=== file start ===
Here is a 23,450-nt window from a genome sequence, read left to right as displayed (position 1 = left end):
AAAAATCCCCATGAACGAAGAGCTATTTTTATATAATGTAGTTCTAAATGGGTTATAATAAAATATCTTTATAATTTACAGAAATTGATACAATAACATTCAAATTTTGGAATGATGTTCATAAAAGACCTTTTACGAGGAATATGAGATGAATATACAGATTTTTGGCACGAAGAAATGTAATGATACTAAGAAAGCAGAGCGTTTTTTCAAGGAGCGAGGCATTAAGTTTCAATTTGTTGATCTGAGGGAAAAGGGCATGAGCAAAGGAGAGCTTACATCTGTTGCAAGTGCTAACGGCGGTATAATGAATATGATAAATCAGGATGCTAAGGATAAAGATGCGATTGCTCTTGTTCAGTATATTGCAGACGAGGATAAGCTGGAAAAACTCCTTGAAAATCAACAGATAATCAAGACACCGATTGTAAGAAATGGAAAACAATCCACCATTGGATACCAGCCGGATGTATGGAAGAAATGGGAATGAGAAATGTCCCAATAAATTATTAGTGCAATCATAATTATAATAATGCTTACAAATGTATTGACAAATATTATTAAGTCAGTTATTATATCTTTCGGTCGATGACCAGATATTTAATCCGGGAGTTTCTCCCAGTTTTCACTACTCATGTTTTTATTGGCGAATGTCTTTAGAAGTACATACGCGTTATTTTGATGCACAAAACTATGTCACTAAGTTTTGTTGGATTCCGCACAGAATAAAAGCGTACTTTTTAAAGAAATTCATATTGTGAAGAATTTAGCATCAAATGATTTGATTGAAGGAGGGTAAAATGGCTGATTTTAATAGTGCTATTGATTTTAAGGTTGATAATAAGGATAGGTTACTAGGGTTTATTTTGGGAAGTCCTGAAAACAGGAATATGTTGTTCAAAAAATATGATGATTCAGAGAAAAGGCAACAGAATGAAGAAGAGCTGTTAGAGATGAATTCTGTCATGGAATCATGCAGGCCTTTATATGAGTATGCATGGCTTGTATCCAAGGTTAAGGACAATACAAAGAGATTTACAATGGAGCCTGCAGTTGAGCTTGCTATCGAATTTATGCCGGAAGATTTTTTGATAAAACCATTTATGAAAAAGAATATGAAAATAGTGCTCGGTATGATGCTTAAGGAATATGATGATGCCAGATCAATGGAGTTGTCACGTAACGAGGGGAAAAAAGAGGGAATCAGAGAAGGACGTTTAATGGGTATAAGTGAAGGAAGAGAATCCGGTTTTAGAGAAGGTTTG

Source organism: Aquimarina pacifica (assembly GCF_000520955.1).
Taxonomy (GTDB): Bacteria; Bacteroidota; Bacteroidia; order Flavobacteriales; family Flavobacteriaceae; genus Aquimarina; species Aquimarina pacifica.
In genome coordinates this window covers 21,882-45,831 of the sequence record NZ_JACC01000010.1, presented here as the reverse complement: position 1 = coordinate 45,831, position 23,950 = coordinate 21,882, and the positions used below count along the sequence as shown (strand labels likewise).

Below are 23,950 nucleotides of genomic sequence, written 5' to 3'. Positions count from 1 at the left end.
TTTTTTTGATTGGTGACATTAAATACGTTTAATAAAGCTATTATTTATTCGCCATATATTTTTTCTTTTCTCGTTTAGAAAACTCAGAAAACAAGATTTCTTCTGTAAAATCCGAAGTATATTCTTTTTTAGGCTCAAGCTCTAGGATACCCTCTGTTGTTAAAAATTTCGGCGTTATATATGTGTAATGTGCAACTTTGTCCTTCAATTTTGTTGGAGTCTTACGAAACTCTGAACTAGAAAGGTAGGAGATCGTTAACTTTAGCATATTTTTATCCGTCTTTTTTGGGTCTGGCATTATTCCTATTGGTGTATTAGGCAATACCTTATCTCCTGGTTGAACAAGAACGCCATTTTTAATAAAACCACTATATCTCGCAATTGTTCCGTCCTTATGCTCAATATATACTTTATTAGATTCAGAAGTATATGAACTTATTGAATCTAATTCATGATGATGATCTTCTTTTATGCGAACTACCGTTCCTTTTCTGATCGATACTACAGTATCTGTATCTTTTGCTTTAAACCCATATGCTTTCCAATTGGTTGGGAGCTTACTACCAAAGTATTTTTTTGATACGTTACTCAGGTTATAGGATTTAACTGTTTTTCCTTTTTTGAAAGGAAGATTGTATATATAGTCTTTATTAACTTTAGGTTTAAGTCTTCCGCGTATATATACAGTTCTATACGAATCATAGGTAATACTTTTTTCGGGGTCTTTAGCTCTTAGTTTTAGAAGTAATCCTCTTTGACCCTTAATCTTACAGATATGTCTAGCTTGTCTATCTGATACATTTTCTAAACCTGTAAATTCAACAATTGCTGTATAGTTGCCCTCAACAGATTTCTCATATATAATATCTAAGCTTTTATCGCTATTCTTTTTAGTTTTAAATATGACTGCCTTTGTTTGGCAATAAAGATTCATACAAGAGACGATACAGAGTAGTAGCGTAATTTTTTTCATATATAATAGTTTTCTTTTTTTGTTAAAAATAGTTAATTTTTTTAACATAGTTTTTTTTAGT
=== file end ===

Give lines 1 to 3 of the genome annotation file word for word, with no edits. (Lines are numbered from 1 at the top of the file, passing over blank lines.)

Here is a 23,450-nt window from a genome sequence, read left to right as displayed (position 1 = left end):
AAAAATCCCCATGAACGAAGAGCTATTTTTATATAATGTAGTTCTAAATGGGTTATAATAAAATATCTTTATAATTTACAGAAATTGATACAATAACATTCAAATTTTGGAATGATGTTCATAAAAGACCTTTTACGAGGAATATGAGATGAATATACAGATTTTTGGCACGAAGAAATGTAATGATACTAAGAAAGCAGAGCGTTTTTTCAAGGAGCGAGGCATTAAGTTTCAATTTGTTGATCTGAGGGAAAAGGGCATGAGCAAAGGAGAGCTTACATCTGTTGCAAGTGCTAACGGCGGTATAATGAATATGATAAATCAGGATGCTAAGGATAAAGATGCGATTGCTCTTGTTCAGTATATTGCAGACGAGGATAAGCTGGAAAAACTCCTTGAAAATCAACAGATAATCAAGACACCGATTGTAAGAAATGGAAAACAATCCACCATTGGATACCAGCCGGATGTATGGAAGAAATGGGAATGAGAAATGTCCCAATAAATTATTAGTGCAATCATAATTATAATAATGCTTACAAATGTATTGACAAATATTATTAAGTCAGTTATTATATCTTTCGGTCGATGACCAGATATTTAATCCGGGAGTTTCTCCCAGTTTTCACTACTCATGTTTTTATTGGCGAATGTCTTTAGAAGTACATACGCGTTATTTTGATGCACAAAACTATGTCACTAAGTTTTGTTGGATTCCGCACAGAATAAAAGCGTACTTTTTAAAGAAATTCATATTGTGAAGAATTTAGCATCAAATGATTTGATTGAAGGAGGGTAAAATGGCTGATTTTAATAGTGCTATTGATTTTAAGGTTGATAATAAGGATAGGTTACTAGGGTTTATTTTGGGAAGTCCTGAAAACAGGAATATGTTGTTCAAAAAATATGATGATTCAGAGAAAAGGCAACAGAATGAAGAAGAGCTGTTAGAGATGAATTCTGTCATGGAATCATGCAGGCCTTTATATGAGTATGCATGGCTTGTATCCAAGGTTAAGGACAATACAAAGAGATTTACAATGGAGCCTGCAGTTGAGCTTGCTATCGAATTTATGCCGGAAGATTTTTTGATAAAACCATTTATGAAAAAGAATATGAAAATAGTGCTCGGTATGATGCTTAAGGAATATGATGATGCCAGATCAATGGAGTTGTCACGTAACGAGGGGAAAAAAGAGGGAATCAGAGAAGGACGTTTAATGGGTATAAGTGAAGGAAGAGAATCCGGTTTTAGAGAAGGTTTG

Source organism: Aquimarina pacifica (assembly GCF_000520955.1).